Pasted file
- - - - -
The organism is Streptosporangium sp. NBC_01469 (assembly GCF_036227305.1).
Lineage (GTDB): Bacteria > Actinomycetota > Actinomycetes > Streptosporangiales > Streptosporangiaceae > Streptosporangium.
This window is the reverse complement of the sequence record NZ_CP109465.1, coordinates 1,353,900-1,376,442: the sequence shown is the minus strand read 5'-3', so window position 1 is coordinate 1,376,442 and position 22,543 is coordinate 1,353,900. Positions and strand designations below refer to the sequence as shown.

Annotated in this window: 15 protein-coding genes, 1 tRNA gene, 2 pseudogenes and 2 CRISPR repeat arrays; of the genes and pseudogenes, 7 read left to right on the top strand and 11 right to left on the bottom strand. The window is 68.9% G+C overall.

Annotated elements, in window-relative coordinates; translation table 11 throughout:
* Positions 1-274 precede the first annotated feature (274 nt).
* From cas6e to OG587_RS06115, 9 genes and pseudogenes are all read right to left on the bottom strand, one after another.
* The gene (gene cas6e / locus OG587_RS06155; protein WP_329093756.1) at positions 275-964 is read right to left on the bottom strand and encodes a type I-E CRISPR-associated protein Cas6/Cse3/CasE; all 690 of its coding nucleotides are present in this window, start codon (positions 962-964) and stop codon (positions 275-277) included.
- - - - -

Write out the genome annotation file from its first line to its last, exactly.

The organism is Streptosporangium sp. NBC_01469 (assembly GCF_036227305.1).
Lineage (GTDB): Bacteria > Actinomycetota > Actinomycetes > Streptosporangiales > Streptosporangiaceae > Streptosporangium.
This window is the reverse complement of the sequence record NZ_CP109465.1, coordinates 1,353,900-1,376,442: the sequence shown is the minus strand read 5'-3', so window position 1 is coordinate 1,376,442 and position 22,543 is coordinate 1,353,900. Positions and strand designations below refer to the sequence as shown.

Annotated in this window: 15 protein-coding genes, 1 tRNA gene, 2 pseudogenes and 2 CRISPR repeat arrays; of the genes and pseudogenes, 7 read left to right on the top strand and 11 right to left on the bottom strand. The window is 68.9% G+C overall.

Annotated elements, in window-relative coordinates; translation table 11 throughout:
* Positions 1-274 precede the first annotated feature (274 nt).
* From cas6e to OG587_RS06115, 9 genes and pseudogenes are all read right to left on the bottom strand, one after another.
* The gene (gene cas6e / locus OG587_RS06155; protein WP_329093756.1) at positions 275-964 is read right to left on the bottom strand and encodes a type I-E CRISPR-associated protein Cas6/Cse3/CasE; all 690 of its coding nucleotides are present in this window, start codon (positions 962-964) and stop codon (positions 275-277) included.